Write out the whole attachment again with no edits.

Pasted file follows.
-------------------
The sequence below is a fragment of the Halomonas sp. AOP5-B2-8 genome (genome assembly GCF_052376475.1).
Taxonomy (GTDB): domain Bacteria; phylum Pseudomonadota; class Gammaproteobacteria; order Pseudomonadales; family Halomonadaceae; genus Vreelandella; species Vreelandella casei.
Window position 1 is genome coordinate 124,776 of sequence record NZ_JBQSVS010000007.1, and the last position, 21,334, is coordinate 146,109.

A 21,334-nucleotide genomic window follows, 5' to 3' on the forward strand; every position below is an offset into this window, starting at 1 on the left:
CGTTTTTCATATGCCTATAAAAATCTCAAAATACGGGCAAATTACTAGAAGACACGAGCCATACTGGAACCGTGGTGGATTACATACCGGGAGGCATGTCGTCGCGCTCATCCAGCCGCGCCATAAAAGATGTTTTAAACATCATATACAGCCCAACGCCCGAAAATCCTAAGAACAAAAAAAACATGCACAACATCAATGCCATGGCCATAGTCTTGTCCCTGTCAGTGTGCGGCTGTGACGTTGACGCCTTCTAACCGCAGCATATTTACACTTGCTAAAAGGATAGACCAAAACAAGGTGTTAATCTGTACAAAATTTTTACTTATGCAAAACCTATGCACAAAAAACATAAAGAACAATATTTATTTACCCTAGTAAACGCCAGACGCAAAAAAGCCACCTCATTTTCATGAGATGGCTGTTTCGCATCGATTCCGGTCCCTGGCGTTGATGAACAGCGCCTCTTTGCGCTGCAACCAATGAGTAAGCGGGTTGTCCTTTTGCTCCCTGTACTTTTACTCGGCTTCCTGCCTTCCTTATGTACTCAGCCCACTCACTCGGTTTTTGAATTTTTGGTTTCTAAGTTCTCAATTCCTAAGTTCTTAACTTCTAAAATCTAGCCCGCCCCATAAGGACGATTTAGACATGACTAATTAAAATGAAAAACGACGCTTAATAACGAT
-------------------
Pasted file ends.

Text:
The sequence below is a fragment of the Halomonas sp. AOP5-B2-8 genome (genome assembly GCF_052376475.1).
Taxonomy (GTDB): domain Bacteria; phylum Pseudomonadota; class Gammaproteobacteria; order Pseudomonadales; family Halomonadaceae; genus Vreelandella; species Vreelandella casei.
Window position 1 is genome coordinate 124,776 of sequence record NZ_JBQSVS010000007.1, and the last position, 21,334, is coordinate 146,109.

A 21,334-nucleotide genomic window follows, 5' to 3' on the forward strand; every position below is an offset into this window, starting at 1 on the left:
CGTTTTTCATATGCCTATAAAAATCTCAAAATACGGGCAAATTACTAGAAGACACGAGCCATACTGGAACCGTGGTGGATTACATACCGGGAGGCATGTCGTCGCGCTCATCCAGCCGCGCCATAAAAGATGTTTTAAACATCATATACAGCCCAACGCCCGAAAATCCTAAGAACAAAAAAAACATGCACAACATCAATGCCATGGCCATAGTCTTGTCCCTGTCAGTGTGCGGCTGTGACGTTGACGCCTTCTAACCGCAGCATATTTACACTTGCTAAAAGGATAGACCAAAACAAGGTGTTAATCTGTACAAAATTTTTACTTATGCAAAACCTATGCACAAAAAACATAAAGAACAATATTTATTTACCCTAGTAAACGCCAGACGCAAAAAAGCCACCTCATTTTCATGAGATGGCTGTTTCGCATCGATTCCGGTCCCTGGCGTTGATGAACAGCGCCTCTTTGCGCTGCAACCAATGAGTAAGCGGGTTGTCCTTTTGCTCCCTGTACTTTTACTCGGCTTCCTGCCTTCCTTATGTACTCAGCCCACTCACTCGGTTTTTGAATTTTTGGTTTCTAAGTTCTCAATTCCTAAGTTCTTAACTTCTAAAATCTAGCCCGCCCCATAAGGACGATTTAGACATGACTAATTAAAATGAAAAACGACGCTTAATAACGAT